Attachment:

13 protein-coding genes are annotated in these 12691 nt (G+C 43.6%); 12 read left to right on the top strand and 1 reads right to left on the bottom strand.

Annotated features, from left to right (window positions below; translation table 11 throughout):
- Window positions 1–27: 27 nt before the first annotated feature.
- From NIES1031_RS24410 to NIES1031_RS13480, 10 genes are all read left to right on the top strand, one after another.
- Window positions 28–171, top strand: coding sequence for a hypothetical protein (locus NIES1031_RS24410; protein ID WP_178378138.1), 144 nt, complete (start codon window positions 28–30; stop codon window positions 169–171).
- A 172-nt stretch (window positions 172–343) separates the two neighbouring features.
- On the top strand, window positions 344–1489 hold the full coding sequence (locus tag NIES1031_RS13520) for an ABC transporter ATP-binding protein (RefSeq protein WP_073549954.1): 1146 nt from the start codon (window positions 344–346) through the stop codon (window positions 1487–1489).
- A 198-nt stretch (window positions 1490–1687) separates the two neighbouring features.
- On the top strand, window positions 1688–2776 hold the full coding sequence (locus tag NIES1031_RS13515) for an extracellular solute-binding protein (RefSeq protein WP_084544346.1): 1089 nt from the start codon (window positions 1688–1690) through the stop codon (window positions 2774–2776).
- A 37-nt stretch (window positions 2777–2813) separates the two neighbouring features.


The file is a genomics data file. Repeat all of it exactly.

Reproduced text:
13 protein-coding genes are annotated in these 12691 nt (G+C 43.6%); 12 read left to right on the top strand and 1 reads right to left on the bottom strand.

Annotated features, from left to right (window positions below; translation table 11 throughout):
- Window positions 1–27: 27 nt before the first annotated feature.
- From NIES1031_RS24410 to NIES1031_RS13480, 10 genes are all read left to right on the top strand, one after another.
- Window positions 28–171, top strand: coding sequence for a hypothetical protein (locus NIES1031_RS24410; protein ID WP_178378138.1), 144 nt, complete (start codon window positions 28–30; stop codon window positions 169–171).
- A 172-nt stretch (window positions 172–343) separates the two neighbouring features.
- On the top strand, window positions 344–1489 hold the full coding sequence (locus tag NIES1031_RS13520) for an ABC transporter ATP-binding protein (RefSeq protein WP_073549954.1): 1146 nt from the start codon (window positions 344–346) through the stop codon (window positions 1487–1489).
- A 198-nt stretch (window positions 1490–1687) separates the two neighbouring features.
- On the top strand, window positions 1688–2776 hold the full coding sequence (locus tag NIES1031_RS13515) for an extracellular solute-binding protein (RefSeq protein WP_084544346.1): 1089 nt from the start codon (window positions 1688–1690) through the stop codon (window positions 2774–2776).
- A 37-nt stretch (window positions 2777–2813) separates the two neighbouring features.